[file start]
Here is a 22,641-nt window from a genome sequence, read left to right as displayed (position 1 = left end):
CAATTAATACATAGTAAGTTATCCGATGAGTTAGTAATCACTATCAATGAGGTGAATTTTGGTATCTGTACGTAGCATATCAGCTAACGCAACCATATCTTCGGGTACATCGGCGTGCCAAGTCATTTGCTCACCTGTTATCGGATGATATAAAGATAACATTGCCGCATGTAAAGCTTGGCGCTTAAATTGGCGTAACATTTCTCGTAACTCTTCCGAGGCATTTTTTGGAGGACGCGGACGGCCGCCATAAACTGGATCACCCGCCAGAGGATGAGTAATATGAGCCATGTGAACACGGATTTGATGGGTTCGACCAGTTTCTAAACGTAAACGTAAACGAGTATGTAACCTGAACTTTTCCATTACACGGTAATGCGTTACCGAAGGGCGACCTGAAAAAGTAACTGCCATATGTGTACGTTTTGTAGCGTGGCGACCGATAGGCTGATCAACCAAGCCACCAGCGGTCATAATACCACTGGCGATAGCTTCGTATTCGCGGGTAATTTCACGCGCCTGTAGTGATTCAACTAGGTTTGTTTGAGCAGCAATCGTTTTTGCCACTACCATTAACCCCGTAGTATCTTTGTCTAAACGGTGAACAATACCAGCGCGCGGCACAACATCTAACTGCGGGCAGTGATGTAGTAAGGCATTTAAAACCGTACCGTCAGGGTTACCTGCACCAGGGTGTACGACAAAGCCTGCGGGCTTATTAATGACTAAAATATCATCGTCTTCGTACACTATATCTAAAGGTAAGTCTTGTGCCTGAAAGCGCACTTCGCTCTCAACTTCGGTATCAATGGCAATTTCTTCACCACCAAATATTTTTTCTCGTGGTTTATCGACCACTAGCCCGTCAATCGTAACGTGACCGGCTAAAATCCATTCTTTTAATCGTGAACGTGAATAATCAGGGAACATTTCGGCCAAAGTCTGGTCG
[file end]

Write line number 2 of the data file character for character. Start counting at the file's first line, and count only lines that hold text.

CAATTAATACATAGTAAGTTATCCGATGAGTTAGTAATCACTATCAATGAGGTGAATTTTGGTATCTGTACGTAGCATATCAGCTAACGCAACCATATCTTCGGGTACATCGGCGTGCCAAGTCATTTGCTCACCTGTTATCGGATGATATAAAGATAACATTGCCGCATGTAAAGCTTGGCGCTTAAATTGGCGTAACATTTCTCGTAACTCTTCCGAGGCATTTTTTGGAGGACGCGGACGGCCGCCATAAACTGGATCACCCGCCAGAGGATGAGTAATATGAGCCATGTGAACACGGATTTGATGGGTTCGACCAGTTTCTAAACGTAAACGTAAACGAGTATGTAACCTGAACTTTTCCATTACACGGTAATGCGTTACCGAAGGGCGACCTGAAAAAGTAACTGCCATATGTGTACGTTTTGTAGCGTGGCGACCGATAGGCTGATCAACCAAGCCACCAGCGGTCATAATACCACTGGCGATAGCTTCGTATTCGCGGGTAATTTCACGCGCCTGTAGTGATTCAACTAGGTTTGTTTGAGCAGCAATCGTTTTTGCCACTACCATTAACCCCGTAGTATCTTTGTCTAAACGGTGAACAATACCAGCGCGCGGCACAACATCTAACTGCGGGCAGTGATGTAGTAAGGCATTTAAAACCGTACCGTCAGGGTTACCTGCACCAGGGTGTACGACAAAGCCTGCGGGCTTATTAATGACTAAAATATCATCGTCTTCGTACACTATATCTAAAGGTAAGTCTTGTGCCTGAAAGCGCACTTCGCTCTCAACTTCGGTATCAATGGCAATTTCTTCACCACCAAATATTTTTTCTCGTGGTTTATCGACCACTAGCCCGTCAATCGTAACGTGACCGGCTAAAATCCATTCTTTTAATCGTGAACGTGAATAATCAGGGAACATTTCGGCCAAAGTCTGGTCG